[Joint Statement] We Reject the Terror Bill
We, journalists, media organizations, civil society groups, academics, and other concerned individuals unequivocally reject the anti-terror bill that the House of Representatives railroaded through the wholesale adoption of Senate Bill No. 1083, to do away with the bicameral committee conference hasten its passage and enactment into law.
Let us be clear about one thing: We are against terrorism.
However, bad as the Human Security Act of 2007 is, this bill, should it become law, would be much worse, so much that it would be more apt to call it the Terror Bill.
Not only does this proposed law grant an “Anti-Terror Council” the power to designate, on mere probable cause, persons or entities as terrorists or terrorist groups, it also allows the Anti-Money Laundering Council, an ATC member, to freeze the assets of these persons or groups, all without granting them the opportunity to defend themselves and refute any information against them.
Worse, the proposed law would also allow the ATC to authorize the detention without a judicial warrant of arrest of suspects for up to 14 calendar days, extendible by another 10 days.
These clearly violate the Constitution’s guarantee to due process and constitutes a usurpation of judicial power.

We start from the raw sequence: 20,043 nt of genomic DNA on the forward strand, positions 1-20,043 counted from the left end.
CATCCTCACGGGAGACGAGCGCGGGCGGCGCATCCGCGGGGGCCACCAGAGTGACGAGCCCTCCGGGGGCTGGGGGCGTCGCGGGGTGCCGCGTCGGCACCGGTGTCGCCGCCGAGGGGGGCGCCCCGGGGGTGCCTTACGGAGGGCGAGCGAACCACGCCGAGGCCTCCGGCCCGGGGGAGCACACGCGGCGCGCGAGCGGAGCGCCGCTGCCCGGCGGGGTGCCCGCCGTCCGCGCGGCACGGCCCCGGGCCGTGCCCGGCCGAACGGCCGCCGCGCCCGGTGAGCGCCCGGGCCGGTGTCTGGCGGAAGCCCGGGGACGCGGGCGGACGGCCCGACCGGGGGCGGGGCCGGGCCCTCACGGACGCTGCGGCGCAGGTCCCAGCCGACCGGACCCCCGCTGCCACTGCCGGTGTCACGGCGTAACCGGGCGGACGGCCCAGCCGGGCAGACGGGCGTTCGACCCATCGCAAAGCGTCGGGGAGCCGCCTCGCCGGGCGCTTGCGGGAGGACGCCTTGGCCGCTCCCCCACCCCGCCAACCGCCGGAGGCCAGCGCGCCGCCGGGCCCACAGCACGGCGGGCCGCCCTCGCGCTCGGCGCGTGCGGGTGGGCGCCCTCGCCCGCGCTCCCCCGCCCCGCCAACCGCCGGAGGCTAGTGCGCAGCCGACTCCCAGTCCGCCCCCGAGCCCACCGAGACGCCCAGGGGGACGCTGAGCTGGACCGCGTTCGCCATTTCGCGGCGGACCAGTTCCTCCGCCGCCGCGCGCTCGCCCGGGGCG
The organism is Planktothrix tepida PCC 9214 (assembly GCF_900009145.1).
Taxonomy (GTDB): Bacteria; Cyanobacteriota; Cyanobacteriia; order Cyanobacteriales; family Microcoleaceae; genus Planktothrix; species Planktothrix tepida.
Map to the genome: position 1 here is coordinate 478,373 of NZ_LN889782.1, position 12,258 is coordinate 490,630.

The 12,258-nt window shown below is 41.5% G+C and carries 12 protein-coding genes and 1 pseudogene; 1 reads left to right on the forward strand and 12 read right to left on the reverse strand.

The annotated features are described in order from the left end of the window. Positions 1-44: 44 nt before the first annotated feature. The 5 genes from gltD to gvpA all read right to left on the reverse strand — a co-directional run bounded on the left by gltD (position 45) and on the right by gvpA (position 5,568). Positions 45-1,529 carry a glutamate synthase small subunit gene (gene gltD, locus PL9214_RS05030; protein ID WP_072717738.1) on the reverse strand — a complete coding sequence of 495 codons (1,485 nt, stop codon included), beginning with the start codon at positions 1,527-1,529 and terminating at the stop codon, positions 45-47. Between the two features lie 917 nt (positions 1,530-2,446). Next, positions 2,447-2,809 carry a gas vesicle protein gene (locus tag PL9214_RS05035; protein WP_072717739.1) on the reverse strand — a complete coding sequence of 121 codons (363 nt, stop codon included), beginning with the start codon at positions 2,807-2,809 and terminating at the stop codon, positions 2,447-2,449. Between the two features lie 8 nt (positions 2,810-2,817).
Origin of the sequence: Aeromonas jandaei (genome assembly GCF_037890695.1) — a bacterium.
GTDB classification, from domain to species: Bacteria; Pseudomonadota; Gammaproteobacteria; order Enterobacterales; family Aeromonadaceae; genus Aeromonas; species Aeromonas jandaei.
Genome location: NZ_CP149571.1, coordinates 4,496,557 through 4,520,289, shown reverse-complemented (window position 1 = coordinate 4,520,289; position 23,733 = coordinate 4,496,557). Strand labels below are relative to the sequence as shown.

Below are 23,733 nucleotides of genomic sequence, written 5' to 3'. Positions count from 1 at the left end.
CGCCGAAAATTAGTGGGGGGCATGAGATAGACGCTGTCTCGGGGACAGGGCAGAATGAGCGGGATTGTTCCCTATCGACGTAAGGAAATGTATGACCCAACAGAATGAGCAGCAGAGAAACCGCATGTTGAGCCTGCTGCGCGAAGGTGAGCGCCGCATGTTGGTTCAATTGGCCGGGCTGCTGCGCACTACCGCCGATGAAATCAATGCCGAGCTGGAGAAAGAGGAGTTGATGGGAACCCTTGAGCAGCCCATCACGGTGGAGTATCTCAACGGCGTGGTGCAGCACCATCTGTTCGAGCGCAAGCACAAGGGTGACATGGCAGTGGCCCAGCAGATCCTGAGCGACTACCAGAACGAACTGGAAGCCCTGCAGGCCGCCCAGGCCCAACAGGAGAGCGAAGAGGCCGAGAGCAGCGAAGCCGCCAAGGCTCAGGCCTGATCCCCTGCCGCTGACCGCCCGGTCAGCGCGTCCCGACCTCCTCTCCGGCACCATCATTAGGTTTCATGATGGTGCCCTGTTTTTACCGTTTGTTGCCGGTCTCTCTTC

Worse, this bill would worsen the impunity with which many of our laws and rights are violated by the very ones sworn to protect and uphold these by doing away with the stiff penalties intended to prevent any abuse of this legislation’s most draconian measure, the extrajudicial arrest, and detention of suspects.
The bill also poses a mortal danger to the principles of freedom of the press and of expression in Section 9 defining the crime of “inciting to terrorism,” which can be committed “by means of speeches, proclamations, writings, emblems, banners or other representations of the same” and is punishable by 12 years in prison.
This provision is, however, prone to broad application much like this and previous administrations have used the existing offenses of inciting to sedition and rebellion to quell free speech and intimidate critics.
In effect, reportage on persons and groups deemed terrorist, or even merely repeating what they say, could be interpreted as committing inciting to terrorism.
While we all agree that the fight against terrorism is important and needs the participation and cooperation of everyone, we maintain that the proposed law is open to abuse by despotic governments to visit terror against critics and the people in general.
If a law to fight terrorism is to be contemplated, let the respect and defense of human rights be the paramount consideration.
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